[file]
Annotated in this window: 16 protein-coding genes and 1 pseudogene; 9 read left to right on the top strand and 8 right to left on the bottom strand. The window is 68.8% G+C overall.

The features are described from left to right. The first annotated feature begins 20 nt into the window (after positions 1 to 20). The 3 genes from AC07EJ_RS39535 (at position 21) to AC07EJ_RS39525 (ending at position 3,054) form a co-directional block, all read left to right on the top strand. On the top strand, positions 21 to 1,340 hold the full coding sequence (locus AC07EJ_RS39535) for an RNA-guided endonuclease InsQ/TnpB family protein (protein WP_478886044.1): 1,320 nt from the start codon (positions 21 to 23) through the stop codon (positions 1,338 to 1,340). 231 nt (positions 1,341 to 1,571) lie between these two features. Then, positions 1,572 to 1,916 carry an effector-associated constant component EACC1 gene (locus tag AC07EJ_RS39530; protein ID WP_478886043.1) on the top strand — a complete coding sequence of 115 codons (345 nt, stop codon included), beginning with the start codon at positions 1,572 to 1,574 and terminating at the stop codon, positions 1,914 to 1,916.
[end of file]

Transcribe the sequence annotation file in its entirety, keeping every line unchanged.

Annotated in this window: 16 protein-coding genes and 1 pseudogene; 9 read left to right on the top strand and 8 right to left on the bottom strand. The window is 68.8% G+C overall.

The features are described from left to right. The first annotated feature begins 20 nt into the window (after positions 1 to 20). The 3 genes from AC07EJ_RS39535 (at position 21) to AC07EJ_RS39525 (ending at position 3,054) form a co-directional block, all read left to right on the top strand. On the top strand, positions 21 to 1,340 hold the full coding sequence (locus AC07EJ_RS39535) for an RNA-guided endonuclease InsQ/TnpB family protein (protein WP_478886044.1): 1,320 nt from the start codon (positions 21 to 23) through the stop codon (positions 1,338 to 1,340). 231 nt (positions 1,341 to 1,571) lie between these two features. Then, positions 1,572 to 1,916 carry an effector-associated constant component EACC1 gene (locus tag AC07EJ_RS39530; protein ID WP_478886043.1) on the top strand — a complete coding sequence of 115 codons (345 nt, stop codon included), beginning with the start codon at positions 1,572 to 1,574 and terminating at the stop codon, positions 1,914 to 1,916.